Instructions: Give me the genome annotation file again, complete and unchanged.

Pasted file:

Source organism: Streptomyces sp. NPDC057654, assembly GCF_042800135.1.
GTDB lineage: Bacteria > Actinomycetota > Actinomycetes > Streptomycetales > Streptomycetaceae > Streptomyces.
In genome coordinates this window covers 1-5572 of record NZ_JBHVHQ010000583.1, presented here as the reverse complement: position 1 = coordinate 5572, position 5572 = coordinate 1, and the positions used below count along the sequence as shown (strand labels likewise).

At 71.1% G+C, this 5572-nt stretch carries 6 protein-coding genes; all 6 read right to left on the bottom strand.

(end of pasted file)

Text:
Source organism: Streptomyces sp. NPDC057654, assembly GCF_042800135.1.
GTDB lineage: Bacteria > Actinomycetota > Actinomycetes > Streptomycetales > Streptomycetaceae > Streptomyces.
In genome coordinates this window covers 1-5572 of record NZ_JBHVHQ010000583.1, presented here as the reverse complement: position 1 = coordinate 5572, position 5572 = coordinate 1, and the positions used below count along the sequence as shown (strand labels likewise).

At 71.1% G+C, this 5572-nt stretch carries 6 protein-coding genes; all 6 read right to left on the bottom strand.